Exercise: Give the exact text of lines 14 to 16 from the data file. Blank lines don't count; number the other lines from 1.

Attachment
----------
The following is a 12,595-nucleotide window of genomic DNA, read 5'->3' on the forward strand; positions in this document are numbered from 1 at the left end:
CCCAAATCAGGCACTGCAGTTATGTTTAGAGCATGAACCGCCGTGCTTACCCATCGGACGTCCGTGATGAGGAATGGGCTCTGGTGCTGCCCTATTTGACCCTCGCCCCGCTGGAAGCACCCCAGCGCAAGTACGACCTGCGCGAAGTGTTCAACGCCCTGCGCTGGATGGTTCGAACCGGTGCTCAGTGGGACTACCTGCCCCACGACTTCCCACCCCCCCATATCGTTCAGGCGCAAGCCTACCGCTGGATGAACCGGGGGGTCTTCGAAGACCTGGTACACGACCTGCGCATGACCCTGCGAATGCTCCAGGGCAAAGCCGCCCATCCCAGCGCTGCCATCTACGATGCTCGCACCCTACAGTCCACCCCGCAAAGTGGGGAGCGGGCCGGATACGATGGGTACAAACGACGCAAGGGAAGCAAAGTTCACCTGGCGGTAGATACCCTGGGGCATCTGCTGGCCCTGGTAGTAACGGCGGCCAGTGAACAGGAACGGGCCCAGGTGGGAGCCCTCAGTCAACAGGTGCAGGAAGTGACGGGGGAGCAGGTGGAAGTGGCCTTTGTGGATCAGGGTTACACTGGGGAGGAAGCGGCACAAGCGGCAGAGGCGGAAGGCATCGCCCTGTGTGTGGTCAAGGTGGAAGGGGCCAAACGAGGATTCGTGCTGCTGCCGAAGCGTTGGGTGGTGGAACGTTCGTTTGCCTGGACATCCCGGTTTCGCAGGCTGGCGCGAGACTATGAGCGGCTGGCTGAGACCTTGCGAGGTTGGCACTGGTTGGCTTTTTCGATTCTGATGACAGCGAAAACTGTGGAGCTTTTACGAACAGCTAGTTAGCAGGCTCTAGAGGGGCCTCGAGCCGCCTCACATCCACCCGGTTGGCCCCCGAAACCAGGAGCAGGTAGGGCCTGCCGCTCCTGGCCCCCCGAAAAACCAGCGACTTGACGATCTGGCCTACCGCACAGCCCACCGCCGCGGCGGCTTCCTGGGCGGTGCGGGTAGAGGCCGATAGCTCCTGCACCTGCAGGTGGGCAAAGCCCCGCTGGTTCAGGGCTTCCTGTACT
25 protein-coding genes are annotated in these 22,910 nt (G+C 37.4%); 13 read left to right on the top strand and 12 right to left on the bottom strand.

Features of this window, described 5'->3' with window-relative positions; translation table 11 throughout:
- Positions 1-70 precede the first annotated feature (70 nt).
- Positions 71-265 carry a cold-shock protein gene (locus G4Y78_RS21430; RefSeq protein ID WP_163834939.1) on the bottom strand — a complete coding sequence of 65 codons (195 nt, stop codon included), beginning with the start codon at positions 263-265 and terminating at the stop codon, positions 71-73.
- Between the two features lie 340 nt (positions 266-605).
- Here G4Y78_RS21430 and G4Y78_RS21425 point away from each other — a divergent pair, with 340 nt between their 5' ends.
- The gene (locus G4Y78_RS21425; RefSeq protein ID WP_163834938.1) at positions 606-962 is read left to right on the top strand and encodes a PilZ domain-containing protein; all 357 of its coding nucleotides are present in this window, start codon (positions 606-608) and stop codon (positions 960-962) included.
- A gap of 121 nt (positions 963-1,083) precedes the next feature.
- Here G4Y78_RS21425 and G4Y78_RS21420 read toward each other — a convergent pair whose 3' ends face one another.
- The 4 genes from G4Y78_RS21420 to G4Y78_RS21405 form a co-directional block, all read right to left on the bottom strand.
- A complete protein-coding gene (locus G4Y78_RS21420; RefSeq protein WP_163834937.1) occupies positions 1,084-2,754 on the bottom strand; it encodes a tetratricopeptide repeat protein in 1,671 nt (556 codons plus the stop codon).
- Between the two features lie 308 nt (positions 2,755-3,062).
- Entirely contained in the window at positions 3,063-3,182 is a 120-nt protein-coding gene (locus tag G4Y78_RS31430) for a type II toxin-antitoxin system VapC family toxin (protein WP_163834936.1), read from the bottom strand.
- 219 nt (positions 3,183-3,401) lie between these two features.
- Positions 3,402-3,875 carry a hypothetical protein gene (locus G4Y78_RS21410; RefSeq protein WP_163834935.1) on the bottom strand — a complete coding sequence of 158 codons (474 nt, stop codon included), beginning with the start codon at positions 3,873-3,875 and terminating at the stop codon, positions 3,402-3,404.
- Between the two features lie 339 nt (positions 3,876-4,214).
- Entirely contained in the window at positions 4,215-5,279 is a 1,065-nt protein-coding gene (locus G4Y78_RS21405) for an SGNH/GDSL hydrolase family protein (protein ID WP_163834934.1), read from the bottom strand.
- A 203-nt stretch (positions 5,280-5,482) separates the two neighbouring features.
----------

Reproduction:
- Between the two features lie 308 nt (positions 2,755-3,062).
- Entirely contained in the window at positions 3,063-3,182 is a 120-nt protein-coding gene (locus tag G4Y78_RS31430) for a type II toxin-antitoxin system VapC family toxin (protein WP_163834936.1), read from the bottom strand.
- 219 nt (positions 3,183-3,401) lie between these two features.